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Most of New Jersey Supports Medical Magic Mushrooms Legalization

A majority of New Jersey approves legalizing magic mushrooms or psilocybin to treat issues, according to a poll released by Stockton University.

Psilocybin is the psychoactive compound in magic mushrooms or shrooms that become the formal name for it, like cannabis and weed.

More than half of New Jerseyans at 55% support legalizing medical mushroom treatment supervised by a doctor. Only 20 percent are opposed, and 24% are unsure.

People who were more aware of this type of treatment, used psychedelics in the past, or know someone who has felt the need to seek mental health treatment were more likely to support legalizing shroom therapy.

At 57%, most New Jersey residents were at least somewhat aware of the

medicinal use of psychedelics to treat mental health disorders. Levels of support for legalization varied by demographics like age and political party. People aged 18-49 and Democrats support it more.

Forty-seven of New Jersey residents are neutral or hold no opinion of psychedelic drugs. About 19 percent view them positively. Only 32% are against it.

Medical Magic Mushrooms Legalization Possible

The research was spurred by a bill introduced in the New Jersey State Senate, S 2283, the Psilocybin Behavioral Health Access and Services Act.

It “authorizes production and use of psilocybin to promote health and wellness; decriminalizes, and expunges past offenses involving psilocybin production, possession, use, and distribution.”

It is sponsored by NJ Senate President Nick Scutari (D-22) and Joe Vitale (D-19). The co-sponsors are Holly Schepisi (R-39), Andrew Zwicker (D-16), Nilsa Cruz-Perez (D-5) and Declan O’Scanlon (R-13).

The new Assembly version A 3852 is sponsored by Herb Conaway (D-7), Anthony Verrelli (D-15), and Clinton Calabrese (D-36).

There is a hearing on it later this week.

Scutari introduced a medical magic mushrooms legalization bill in the State Senate in 2022, while an Assembly shrooms legalization bill was introduced by then-Assemblyman Raj Mukherji (D-32), Conaway, and James J. Kennedy (D-22).

But it did not pass the legislature to become law. So, he reintroduced the new one in the new session of the legislature that convened in January 2024 and lasts until January 2026.

Shroom Clinical Trial Study Results

In addition to asking the public their opinion on medical shrooms legalization, the team examined clinical studies to evaluate the effectiveness and safety of using psilocybin to treat mental health disorders.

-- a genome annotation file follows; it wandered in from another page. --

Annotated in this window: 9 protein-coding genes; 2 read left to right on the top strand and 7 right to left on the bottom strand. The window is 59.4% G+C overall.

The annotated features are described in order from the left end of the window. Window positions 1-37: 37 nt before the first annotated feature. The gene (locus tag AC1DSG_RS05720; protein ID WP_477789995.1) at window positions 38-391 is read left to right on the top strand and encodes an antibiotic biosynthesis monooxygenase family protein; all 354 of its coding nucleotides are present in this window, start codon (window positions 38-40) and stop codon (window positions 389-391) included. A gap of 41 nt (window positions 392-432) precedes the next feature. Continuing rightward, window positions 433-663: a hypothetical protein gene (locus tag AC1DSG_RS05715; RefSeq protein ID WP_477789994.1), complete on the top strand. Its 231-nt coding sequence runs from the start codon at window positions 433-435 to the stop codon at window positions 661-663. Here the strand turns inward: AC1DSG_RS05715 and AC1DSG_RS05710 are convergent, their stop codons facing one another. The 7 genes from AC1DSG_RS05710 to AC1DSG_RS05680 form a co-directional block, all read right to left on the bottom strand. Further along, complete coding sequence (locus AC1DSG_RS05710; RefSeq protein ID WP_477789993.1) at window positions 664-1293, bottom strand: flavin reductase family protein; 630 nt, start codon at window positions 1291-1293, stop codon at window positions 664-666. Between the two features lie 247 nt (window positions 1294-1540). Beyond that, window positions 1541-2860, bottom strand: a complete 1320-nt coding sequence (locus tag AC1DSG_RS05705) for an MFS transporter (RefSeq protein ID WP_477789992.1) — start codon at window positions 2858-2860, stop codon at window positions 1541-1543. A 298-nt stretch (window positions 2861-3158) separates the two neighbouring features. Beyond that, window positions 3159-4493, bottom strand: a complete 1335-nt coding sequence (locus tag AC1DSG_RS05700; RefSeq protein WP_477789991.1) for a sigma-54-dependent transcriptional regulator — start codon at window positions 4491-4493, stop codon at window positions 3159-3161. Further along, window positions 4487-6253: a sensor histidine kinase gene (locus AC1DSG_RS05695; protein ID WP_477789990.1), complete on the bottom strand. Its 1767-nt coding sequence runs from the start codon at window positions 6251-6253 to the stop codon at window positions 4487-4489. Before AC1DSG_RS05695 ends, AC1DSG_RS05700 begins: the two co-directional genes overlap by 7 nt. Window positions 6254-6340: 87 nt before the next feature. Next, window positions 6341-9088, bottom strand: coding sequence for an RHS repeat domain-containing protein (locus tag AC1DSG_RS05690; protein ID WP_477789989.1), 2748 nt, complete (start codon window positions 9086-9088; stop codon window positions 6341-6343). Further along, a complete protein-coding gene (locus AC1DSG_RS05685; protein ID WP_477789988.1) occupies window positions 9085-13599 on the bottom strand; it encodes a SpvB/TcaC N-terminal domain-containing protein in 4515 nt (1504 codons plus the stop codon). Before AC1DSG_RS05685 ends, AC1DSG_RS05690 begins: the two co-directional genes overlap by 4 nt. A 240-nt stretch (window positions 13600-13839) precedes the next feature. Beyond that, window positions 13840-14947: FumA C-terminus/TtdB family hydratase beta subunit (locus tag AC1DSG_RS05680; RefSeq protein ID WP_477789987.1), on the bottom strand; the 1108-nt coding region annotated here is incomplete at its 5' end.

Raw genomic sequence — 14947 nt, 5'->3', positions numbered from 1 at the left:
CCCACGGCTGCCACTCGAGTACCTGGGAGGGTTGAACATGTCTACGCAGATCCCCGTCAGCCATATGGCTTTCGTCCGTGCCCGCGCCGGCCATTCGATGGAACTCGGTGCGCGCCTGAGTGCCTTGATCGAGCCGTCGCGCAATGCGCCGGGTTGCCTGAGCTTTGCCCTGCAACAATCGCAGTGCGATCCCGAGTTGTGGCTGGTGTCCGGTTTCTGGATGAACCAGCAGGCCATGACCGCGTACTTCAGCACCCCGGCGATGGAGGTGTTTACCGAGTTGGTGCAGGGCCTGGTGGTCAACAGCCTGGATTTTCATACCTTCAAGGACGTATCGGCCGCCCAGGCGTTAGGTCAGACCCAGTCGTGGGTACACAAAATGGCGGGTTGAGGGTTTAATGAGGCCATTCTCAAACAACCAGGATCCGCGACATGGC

Their report said clinical trials have shown that shroom consumption while supervised by a professional, and shroom therapy has shown significant anti-depressant and anti-anxiety effects that have been replicated across multiple randomized clinical trials.

Clinical trials have shown that only 1-2 doses of psilocybin produce anti-depressant effects that last months with no negative side effects.

They define a low dose as 1-3 mg of shrooms and a high dose as 22-30 mg.

According to Stockton, professionally supervised use of psilocybin in a well-controlled environment seems to pose minimal risks for harm.

It’s very important to control your state of being and physical surroundings, known as set and setting, while tripping.

Clinical researchers have established safety guidelines to govern the use of

psilocybin-assisted therapy. They include criteria that should be used to determine who is a good candidate for this type of treatment, supervisor standards, and proper training.

Medical Magic Mushroom Research at Stockton University

The research was conducted by the William J. Hughes Center for Public Policy at Stockton University. Professor Justin Ostrofsky led the team of student researchers Shayla Nagle, Morgan Seidman, and Katherine Wilkinson.

“The Hughes Center aims to be at the forefront of new, and perhaps lesser-known,

policy discussions,” said Hughes Center Interim Director Alyssa Maurice. “We hope this report adds to the public discourse around this topic and helps New Jersey residents feel more informed.”

The team analyzed the results of an original Hughes Center poll of more than 600 New Jersey residents to gauge public support for legalizing such treatment.

The poll of New Jersey adult residents was conducted by the Stockton Polling Institute of the William J. Hughes Center for Public Policy from Feb. 20-March 3, 2024. Stockton University students texted cell phones with invitations to take the survey online. Opinion Services supplemented the dialing portion of the fieldwork, which consisted of cell and landline telephone calls.

Overall, 96% of interviews were conducted on cell phones and 4% on landline phones.

In terms of mode, 82% were reached via dialing, and 18% were reached via text-to-web. A total of 606 New Jersey adult residents were interviewed. Both cell and landline samples consisted of random digit dialing (RDD) samples from MSG. Data was weighted based on US Census Bureau ACS 2022 data for New Jersey.

The poll’s margin of error is +/- 4.0 percentage points at a 95% confidence level.

Many cannabis enthusiasts have seen shrooms as a similarly effective plant medicine treatment for issues.

Stockton is a state college in South Jersey that has been pioneering cannabis studies by creating a minor in the subject. Under Professor Rob Mejia, they are creating a class of people educated in the details of the cannabis industry.

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